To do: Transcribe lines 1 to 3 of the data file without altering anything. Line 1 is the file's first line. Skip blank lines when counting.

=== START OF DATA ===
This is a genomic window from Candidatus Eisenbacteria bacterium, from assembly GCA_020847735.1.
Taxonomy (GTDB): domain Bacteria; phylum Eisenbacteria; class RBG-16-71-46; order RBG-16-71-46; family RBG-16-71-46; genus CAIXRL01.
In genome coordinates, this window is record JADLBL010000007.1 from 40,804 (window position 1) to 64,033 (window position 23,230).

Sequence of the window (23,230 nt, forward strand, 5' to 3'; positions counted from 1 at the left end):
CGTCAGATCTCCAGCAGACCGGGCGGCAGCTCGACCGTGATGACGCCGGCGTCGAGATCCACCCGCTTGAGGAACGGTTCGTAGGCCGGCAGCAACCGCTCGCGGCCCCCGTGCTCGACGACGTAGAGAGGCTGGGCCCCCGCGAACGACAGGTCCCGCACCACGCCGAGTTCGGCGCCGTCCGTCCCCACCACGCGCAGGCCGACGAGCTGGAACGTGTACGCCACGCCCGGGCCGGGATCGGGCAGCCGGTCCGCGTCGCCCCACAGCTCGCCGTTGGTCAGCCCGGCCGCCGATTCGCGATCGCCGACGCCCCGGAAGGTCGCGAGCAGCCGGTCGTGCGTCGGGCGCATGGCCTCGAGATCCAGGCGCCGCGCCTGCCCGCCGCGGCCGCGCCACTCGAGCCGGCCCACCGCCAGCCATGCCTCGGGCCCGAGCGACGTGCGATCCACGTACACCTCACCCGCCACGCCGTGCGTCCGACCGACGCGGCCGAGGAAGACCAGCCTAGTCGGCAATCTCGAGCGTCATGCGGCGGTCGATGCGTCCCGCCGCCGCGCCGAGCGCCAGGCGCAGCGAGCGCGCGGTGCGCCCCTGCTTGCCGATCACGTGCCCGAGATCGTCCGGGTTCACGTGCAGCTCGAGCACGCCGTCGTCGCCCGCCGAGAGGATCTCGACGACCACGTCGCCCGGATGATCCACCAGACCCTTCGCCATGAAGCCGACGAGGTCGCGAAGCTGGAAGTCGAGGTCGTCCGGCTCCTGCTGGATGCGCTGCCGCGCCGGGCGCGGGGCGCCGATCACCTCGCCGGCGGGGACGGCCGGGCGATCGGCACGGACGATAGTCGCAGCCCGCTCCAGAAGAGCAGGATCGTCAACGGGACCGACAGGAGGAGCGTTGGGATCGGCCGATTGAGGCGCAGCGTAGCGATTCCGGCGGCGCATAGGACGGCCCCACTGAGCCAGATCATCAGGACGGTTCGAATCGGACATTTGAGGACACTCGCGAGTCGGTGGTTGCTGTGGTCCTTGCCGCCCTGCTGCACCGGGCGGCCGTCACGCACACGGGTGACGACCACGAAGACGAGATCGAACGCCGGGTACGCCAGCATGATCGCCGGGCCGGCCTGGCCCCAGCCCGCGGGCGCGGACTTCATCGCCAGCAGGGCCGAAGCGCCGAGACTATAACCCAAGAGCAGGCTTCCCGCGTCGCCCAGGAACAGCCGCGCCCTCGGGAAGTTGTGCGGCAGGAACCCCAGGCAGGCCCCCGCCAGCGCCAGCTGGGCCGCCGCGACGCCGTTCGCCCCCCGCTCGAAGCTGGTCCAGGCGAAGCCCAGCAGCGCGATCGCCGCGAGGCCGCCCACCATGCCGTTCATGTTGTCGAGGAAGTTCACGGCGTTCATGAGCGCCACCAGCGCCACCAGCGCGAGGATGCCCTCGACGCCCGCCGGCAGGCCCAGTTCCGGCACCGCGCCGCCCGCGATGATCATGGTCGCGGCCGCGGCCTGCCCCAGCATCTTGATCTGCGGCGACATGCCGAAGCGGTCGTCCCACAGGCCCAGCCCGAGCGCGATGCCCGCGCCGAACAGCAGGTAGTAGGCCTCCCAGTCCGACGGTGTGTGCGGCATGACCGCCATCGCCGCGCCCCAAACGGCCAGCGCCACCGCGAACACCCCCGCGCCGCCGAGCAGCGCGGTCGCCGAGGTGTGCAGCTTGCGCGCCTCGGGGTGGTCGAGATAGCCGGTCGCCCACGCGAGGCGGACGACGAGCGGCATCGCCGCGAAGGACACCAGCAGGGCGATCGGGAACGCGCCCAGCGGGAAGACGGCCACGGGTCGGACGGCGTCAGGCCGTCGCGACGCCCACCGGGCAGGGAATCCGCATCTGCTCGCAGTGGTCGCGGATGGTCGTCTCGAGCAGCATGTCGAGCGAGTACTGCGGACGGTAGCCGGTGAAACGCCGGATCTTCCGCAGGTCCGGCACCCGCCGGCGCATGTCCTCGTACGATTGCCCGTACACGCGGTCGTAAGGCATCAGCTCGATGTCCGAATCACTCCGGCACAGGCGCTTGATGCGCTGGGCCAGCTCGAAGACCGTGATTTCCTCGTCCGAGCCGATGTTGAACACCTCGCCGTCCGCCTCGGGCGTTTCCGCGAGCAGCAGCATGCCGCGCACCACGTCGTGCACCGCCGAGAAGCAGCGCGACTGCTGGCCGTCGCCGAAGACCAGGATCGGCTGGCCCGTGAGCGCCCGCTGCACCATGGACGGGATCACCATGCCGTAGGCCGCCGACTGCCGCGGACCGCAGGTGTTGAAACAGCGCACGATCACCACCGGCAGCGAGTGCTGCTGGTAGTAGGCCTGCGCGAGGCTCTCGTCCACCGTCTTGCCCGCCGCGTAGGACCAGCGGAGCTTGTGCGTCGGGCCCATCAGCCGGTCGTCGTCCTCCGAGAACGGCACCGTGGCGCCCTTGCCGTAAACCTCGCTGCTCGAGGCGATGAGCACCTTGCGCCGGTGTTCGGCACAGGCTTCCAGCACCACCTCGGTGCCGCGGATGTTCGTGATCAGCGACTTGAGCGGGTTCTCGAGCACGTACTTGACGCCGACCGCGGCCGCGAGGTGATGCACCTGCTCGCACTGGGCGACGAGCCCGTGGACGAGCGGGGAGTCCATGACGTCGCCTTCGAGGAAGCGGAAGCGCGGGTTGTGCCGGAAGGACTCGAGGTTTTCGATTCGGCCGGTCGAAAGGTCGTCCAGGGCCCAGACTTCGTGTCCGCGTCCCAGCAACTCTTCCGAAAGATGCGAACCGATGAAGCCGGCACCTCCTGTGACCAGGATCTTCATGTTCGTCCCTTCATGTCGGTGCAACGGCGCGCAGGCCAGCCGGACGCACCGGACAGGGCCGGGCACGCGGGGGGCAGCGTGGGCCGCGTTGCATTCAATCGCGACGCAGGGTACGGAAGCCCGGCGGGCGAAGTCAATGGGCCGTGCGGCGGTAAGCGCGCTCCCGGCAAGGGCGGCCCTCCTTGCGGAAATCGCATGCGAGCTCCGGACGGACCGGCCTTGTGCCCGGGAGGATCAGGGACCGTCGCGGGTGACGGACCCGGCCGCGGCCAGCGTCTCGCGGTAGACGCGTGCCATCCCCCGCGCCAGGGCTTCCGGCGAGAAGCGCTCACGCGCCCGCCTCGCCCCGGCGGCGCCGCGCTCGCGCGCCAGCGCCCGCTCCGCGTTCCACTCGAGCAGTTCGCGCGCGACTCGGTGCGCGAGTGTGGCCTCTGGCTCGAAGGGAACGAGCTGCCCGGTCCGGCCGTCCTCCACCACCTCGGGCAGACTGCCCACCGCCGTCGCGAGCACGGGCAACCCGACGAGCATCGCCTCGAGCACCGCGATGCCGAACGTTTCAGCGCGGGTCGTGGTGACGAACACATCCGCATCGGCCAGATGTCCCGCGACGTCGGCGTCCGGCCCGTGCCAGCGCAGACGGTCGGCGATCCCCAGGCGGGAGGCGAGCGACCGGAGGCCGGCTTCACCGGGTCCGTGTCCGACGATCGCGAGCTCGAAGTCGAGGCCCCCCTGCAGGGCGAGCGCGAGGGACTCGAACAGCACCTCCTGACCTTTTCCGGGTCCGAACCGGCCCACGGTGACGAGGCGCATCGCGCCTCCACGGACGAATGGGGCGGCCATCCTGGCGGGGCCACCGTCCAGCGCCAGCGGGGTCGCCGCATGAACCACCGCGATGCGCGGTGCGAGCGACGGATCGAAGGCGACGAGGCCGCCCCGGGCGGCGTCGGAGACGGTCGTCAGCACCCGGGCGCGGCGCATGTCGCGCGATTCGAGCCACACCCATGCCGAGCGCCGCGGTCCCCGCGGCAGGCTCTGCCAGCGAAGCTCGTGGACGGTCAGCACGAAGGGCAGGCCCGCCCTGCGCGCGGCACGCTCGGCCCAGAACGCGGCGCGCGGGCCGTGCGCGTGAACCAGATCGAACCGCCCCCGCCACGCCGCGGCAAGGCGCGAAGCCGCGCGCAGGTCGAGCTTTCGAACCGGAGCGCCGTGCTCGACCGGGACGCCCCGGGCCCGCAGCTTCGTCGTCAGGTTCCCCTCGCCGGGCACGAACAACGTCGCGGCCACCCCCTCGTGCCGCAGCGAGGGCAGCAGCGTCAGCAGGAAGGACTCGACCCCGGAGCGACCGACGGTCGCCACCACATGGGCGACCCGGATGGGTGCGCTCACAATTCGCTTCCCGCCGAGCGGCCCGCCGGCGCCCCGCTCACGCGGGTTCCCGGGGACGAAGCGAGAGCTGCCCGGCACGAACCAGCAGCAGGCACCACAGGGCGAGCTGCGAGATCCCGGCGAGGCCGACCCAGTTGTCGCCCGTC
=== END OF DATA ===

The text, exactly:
This is a genomic window from Candidatus Eisenbacteria bacterium, from assembly GCA_020847735.1.
Taxonomy (GTDB): domain Bacteria; phylum Eisenbacteria; class RBG-16-71-46; order RBG-16-71-46; family RBG-16-71-46; genus CAIXRL01.
In genome coordinates, this window is record JADLBL010000007.1 from 40,804 (window position 1) to 64,033 (window position 23,230).